Adding Parent Input to the IEP – Here’s How!

Adding Parent Input to the IEP – Here’s How!

My district did this to me.  I wrote a child complaint and DESE found in favor of the district.  So, who do you complain to next?  OSEP.  Been there.  Done that.  They wouldn’t do anything either.  I have the complaint and DESE’s answer.

Last week we posted about using an IEP Parent Attachment to add input to your child’s IEP.
We heard immediately from Daunna who wrote:
The question was “How can I deal with [the school's refusal to include a parent attachment]?”
Judy Bonnell’s parent attachment form is a great idea, but it’s not really an attachment unless the school includes it in the IEP.
So what IS the strategy for getting the school to include your attachment as part of the IEP?

1. Review the Findings and Purposes of IDEA 2004
20 U.S.C. 1400 (c) (5) and (d)

Congress found that the education of children with disabilities can be made more effective by “strengthening the role and responsibility of parents and ensuring that families of such children have meaningful opportunities to participate in the education of their children at school and at home;”

The purpose of passing IDEA was to ” to ensure that all children with disabilities have available to them a free appropriate public education that emphasizes special education and related services designed to meet their unique needs and prepare them for further education, employment, and independent living; ” and “to ensure that the rights of children with disabilities and parents of such children are protected;…”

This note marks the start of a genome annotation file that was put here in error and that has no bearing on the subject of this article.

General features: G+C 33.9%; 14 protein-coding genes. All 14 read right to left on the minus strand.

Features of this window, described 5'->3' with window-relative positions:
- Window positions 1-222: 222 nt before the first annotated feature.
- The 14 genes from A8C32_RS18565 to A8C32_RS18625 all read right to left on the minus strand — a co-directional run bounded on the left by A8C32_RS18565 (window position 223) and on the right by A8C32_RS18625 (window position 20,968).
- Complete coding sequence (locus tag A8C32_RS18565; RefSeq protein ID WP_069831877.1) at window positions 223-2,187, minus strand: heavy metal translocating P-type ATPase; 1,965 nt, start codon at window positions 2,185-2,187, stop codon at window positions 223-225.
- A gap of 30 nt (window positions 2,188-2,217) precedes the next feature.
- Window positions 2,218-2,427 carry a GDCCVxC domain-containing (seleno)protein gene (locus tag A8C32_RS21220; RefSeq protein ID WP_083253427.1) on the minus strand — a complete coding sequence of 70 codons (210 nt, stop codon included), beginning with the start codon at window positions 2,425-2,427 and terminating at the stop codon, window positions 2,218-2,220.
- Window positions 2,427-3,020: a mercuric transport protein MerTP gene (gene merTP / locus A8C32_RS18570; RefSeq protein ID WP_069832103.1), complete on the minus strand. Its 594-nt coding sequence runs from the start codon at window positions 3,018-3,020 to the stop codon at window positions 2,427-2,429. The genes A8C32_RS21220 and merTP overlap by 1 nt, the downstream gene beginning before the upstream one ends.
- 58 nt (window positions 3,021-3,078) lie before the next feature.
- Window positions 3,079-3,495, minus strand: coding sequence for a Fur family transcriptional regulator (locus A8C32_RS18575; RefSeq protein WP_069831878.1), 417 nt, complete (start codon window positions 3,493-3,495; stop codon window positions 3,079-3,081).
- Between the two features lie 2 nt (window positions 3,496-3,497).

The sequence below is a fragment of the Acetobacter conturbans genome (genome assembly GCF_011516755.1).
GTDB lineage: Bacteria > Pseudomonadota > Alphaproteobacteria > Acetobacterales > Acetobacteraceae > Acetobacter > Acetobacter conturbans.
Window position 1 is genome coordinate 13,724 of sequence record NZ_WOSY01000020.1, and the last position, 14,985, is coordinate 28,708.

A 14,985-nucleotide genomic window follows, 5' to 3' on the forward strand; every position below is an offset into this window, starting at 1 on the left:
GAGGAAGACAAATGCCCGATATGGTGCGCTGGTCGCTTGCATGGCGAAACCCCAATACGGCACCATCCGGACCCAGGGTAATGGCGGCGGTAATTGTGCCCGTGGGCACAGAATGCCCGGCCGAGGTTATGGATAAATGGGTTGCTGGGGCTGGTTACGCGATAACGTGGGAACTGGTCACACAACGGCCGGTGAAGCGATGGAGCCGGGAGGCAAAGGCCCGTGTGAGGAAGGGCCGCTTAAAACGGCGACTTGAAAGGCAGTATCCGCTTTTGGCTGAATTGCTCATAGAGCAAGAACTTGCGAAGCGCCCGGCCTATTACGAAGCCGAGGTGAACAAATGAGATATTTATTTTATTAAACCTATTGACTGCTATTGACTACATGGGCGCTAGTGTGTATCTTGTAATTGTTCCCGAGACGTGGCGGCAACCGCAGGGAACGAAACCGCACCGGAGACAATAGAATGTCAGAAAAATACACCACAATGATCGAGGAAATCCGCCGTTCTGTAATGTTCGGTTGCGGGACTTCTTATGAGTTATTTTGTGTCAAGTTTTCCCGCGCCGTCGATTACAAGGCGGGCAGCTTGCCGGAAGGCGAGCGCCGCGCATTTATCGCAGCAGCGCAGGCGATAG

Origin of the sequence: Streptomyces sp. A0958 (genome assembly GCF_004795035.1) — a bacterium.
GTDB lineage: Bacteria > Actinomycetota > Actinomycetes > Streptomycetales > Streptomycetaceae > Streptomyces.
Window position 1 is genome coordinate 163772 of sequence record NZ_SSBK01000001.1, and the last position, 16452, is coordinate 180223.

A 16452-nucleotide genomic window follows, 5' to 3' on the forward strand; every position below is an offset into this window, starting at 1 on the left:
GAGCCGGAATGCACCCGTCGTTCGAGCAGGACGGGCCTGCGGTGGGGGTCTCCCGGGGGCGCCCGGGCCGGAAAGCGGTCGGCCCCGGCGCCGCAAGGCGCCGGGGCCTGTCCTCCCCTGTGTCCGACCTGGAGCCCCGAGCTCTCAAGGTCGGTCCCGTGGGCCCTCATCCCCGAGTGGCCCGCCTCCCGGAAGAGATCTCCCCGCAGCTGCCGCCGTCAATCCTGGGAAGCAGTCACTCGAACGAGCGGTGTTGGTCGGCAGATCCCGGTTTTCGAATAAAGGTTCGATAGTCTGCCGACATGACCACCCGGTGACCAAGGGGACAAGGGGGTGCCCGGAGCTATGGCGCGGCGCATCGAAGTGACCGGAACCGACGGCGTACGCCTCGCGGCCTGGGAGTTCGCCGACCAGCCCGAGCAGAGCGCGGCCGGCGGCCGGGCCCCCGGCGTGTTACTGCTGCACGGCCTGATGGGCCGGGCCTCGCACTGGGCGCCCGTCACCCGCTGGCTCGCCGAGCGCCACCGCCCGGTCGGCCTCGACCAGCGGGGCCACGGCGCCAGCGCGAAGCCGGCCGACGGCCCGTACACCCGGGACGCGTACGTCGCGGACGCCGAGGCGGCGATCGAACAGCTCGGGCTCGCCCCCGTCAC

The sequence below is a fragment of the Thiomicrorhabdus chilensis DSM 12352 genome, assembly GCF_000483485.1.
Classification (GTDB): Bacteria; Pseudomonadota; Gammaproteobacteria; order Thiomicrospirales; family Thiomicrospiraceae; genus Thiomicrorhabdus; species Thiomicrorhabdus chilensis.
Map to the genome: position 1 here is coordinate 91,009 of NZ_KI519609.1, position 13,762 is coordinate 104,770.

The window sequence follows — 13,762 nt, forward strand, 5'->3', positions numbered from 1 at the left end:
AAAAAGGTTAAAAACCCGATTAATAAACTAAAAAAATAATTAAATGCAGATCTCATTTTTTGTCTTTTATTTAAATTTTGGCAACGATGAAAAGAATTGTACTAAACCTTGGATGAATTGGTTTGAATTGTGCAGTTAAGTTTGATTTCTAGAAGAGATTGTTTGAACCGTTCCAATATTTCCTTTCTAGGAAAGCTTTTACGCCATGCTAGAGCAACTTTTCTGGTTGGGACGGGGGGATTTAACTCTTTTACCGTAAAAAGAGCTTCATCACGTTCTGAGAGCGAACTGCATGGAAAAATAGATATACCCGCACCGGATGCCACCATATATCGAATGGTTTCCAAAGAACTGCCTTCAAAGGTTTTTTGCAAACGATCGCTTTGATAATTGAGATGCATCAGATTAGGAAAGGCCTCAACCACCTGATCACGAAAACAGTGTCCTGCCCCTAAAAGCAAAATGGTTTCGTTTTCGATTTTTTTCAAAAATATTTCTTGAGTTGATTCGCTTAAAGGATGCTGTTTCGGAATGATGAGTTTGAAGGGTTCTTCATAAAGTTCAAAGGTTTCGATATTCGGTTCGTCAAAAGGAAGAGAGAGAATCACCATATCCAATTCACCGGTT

Check page 46678 in the Commentary to the federal regulations (2006). It states that certain “…provisions are important to encourage parent participation in the IEP process, which is an important safeguard for ensuring FAPE under the Act.”

And, on the same page, “Parents are free to provide input into their child’s IEP through a written report if they so choose.”

2. Get a Copy of your State Special Education Regulations. What do your state special ed regs say about IEPs and your role as the child’s parent?

3. Write a Short Businesslike Letter

After you know what the law says, write a short businesslike letter to the director of special ed and /or superintendent.

Briefly describe your attempt(s) to participate in your child’s IEP, that you thought you were a member of your child’s IEP team, that you asked to have your input included as an attachment to the IEP, but that INSERT PERSONS NAME advised you that “school policy” does not allow you to provide input.

You are confused. This school policy is not consistent with anything you’ve read about IEPs and your role as the child’s parent. Perhaps there has been a misunderstanding.

Request (very politely) that the district provide you with their written policy that prevents you from adding a parent attachment to your child’s IEP. To save time, you’ll be happy to come to the school to pick this information up.

Try to keep your letter to one page. The tone should be polite and businesslike. You want to give school officials a way to change their position without losing face or admitting fault.

Hand-deliver the letter (don’t send it by mail or certified). When you deliver your letter, make a note about who you gave it to, what the person said, what the person was wearing, anything else that happened at the time you delivered the letter. (It’s quite possible that the school may lose your letter so this detailed information shows that you did deliver it.)

As Congress wanted to strengthen the role of parents and ensure that families “have meaningful opportunities to participate in the education of their children”, any district policy about barring parent IEP attachments is not consistent with the spirit or the letter of the law.

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